Have you ever wondered how someone becomes a people-pleaser?

The short answer is they feel like they’re doing a good thing by being a good person and making sure everyone around them feels good.

Isn’t this being a good person?

Well, no. It’s lovely to care about others and put a little effort into making the world a better place. However, people-pleasing behaviors are not really about making the world happier — they are actually rooted in avoiding negative experiences like rejection, abandonment or abuse.

People-pleasing looks like:

  • Being the first to volunteer for another task  [your self-worth is tied to being needed, and people who are needed will not be abandoned]
  • Not knowing how to say no when a friend asks for help moving or cat-sitting  [so you say yes to avoid damaging the friendship and being rejected]
  • Taking blame even when it’s not their fault like when the barista messes up your coffee order or a coworker has an outburst of anger  [so you apologize to avoid abuse]
  • Always being tired  [because you overcommit to people and never prioritize time for your rest, hobbies, or interests]
  • Feeling more resentful than you like to admit  [because you’re making sacrifices for others and assuming people will be grateful for it but they’re usually not paying any attention]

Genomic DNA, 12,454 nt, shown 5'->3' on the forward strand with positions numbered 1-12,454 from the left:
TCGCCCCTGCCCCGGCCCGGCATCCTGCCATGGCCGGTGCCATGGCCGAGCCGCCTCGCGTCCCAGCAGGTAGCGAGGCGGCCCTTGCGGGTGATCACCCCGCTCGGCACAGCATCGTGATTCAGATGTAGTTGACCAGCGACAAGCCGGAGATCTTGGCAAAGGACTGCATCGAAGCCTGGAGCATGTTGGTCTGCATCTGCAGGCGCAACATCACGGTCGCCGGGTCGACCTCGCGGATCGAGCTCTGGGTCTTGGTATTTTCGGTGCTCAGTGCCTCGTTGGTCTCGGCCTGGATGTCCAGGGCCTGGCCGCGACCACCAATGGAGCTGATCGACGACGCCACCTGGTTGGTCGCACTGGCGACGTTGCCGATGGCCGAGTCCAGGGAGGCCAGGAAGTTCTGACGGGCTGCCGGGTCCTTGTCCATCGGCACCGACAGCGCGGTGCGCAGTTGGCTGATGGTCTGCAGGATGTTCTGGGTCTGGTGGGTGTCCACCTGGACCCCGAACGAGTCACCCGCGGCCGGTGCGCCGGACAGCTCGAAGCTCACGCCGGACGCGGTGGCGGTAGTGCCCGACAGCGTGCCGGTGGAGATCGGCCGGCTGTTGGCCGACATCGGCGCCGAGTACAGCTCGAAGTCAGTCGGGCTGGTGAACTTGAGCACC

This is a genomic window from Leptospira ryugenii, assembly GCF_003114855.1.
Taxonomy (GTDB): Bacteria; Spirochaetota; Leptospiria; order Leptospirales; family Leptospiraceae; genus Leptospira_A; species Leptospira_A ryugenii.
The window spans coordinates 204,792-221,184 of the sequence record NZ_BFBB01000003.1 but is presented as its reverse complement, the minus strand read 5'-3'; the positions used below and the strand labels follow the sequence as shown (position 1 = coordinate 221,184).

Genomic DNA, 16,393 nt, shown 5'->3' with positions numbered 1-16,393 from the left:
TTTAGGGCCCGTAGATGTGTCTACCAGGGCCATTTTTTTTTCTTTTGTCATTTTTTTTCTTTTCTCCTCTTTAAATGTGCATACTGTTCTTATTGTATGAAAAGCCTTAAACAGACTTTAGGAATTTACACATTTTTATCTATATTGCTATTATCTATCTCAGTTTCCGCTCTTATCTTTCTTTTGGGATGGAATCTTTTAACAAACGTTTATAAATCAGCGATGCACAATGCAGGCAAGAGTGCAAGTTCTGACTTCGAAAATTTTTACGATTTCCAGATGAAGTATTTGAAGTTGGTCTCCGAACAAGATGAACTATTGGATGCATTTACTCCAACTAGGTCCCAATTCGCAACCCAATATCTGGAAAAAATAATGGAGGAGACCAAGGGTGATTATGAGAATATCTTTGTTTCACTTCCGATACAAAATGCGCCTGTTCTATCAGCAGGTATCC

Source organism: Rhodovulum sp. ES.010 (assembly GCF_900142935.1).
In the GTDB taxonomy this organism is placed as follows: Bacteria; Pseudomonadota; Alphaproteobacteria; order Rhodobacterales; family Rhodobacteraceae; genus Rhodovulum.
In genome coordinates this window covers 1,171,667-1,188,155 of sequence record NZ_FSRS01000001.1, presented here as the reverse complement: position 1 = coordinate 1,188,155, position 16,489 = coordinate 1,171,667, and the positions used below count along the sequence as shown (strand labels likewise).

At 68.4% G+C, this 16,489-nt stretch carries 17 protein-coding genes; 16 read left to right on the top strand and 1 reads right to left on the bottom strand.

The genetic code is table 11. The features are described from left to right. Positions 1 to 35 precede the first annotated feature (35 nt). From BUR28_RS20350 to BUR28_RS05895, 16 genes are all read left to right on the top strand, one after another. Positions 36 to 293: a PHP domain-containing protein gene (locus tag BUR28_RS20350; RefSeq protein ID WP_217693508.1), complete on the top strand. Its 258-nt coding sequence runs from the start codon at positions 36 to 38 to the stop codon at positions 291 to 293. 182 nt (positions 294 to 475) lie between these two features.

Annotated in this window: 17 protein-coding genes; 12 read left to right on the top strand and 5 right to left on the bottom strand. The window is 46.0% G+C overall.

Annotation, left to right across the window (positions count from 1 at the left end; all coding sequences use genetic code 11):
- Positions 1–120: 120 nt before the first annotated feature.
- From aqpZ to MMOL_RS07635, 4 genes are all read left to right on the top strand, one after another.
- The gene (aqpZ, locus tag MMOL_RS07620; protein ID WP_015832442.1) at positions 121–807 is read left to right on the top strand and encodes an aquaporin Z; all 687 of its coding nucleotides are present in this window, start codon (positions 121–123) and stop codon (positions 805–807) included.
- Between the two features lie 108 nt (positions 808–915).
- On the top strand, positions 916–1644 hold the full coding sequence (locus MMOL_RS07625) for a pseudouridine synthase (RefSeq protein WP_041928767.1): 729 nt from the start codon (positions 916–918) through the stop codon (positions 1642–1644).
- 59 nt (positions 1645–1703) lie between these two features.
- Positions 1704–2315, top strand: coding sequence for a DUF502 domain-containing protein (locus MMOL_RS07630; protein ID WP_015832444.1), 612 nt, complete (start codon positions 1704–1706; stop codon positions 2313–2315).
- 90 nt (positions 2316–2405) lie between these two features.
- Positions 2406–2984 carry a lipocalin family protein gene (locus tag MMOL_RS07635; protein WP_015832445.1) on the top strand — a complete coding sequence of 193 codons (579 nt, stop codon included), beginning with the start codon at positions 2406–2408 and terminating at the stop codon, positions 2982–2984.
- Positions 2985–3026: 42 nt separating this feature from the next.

• Quick to agree  [even when you don’t agree!]

 

 

You see how all these behaviors can appear helpful, but leave you with the short end of the stick. You’re pleasing others in the hope that it will keep you connected and safe, but frequently you just end up exhausted, burdened, and resentful.

What’s the biggest cost of people-pleasing?

The more we please, the less power we feel.

Because your worth becomes tied to whether or not other people are happy. The trouble is…we have absolutely no control over how other people feel. It makes other people responsible for your own sense of worthiness, and that’s just not their job to grant that to you. It’s YOUR job.

So how do we stop the pleasing?

It starts with the awareness that your “good enough-ness” can’t be outsourced. Outsource the house cleaning, dry cleaning, social media, and tax preparation, but never outsource the feeling of whether you are enough. Bring that work back into your own mind and heart and start affirming yourself based on your own values.

 

 

If you’re reading this, I want you to know you are already good enough. This is just your reminder to validate that in yourself.

I see you.

PS. In this post, we’ll dive deeper into the trap of resentment.

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